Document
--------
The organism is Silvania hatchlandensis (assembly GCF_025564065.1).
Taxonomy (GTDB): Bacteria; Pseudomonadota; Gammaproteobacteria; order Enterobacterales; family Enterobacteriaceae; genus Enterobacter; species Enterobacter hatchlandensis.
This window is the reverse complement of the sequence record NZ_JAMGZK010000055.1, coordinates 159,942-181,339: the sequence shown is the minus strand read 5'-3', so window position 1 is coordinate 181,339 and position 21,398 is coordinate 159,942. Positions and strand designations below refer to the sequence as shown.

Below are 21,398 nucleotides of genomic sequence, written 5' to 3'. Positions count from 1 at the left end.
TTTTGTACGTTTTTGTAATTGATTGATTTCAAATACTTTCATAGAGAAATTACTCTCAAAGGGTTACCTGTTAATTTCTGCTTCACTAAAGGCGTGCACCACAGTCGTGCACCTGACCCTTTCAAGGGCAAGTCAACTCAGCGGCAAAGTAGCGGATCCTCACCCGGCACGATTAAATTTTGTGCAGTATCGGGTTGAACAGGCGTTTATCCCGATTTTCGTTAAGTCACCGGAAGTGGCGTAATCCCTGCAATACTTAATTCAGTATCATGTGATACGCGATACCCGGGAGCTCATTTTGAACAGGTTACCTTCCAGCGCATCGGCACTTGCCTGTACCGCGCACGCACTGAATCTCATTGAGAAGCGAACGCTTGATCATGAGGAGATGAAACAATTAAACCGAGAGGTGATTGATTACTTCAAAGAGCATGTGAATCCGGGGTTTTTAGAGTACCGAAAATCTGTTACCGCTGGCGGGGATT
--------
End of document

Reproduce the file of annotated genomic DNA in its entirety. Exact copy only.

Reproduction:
The organism is Silvania hatchlandensis (assembly GCF_025564065.1).
Taxonomy (GTDB): Bacteria; Pseudomonadota; Gammaproteobacteria; order Enterobacterales; family Enterobacteriaceae; genus Enterobacter; species Enterobacter hatchlandensis.
This window is the reverse complement of the sequence record NZ_JAMGZK010000055.1, coordinates 159,942-181,339: the sequence shown is the minus strand read 5'-3', so window position 1 is coordinate 181,339 and position 21,398 is coordinate 159,942. Positions and strand designations below refer to the sequence as shown.

Below are 21,398 nucleotides of genomic sequence, written 5' to 3'. Positions count from 1 at the left end.
TTTTGTACGTTTTTGTAATTGATTGATTTCAAATACTTTCATAGAGAAATTACTCTCAAAGGGTTACCTGTTAATTTCTGCTTCACTAAAGGCGTGCACCACAGTCGTGCACCTGACCCTTTCAAGGGCAAGTCAACTCAGCGGCAAAGTAGCGGATCCTCACCCGGCACGATTAAATTTTGTGCAGTATCGGGTTGAACAGGCGTTTATCCCGATTTTCGTTAAGTCACCGGAAGTGGCGTAATCCCTGCAATACTTAATTCAGTATCATGTGATACGCGATACCCGGGAGCTCATTTTGAACAGGTTACCTTCCAGCGCATCGGCACTTGCCTGTACCGCGCACGCACTGAATCTCATTGAGAAGCGAACGCTTGATCATGAGGAGATGAAACAATTAAACCGAGAGGTGATTGATTACTTCAAAGAGCATGTGAATCCGGGGTTTTTAGAGTACCGAAAATCTGTTACCGCTGGCGGGGATT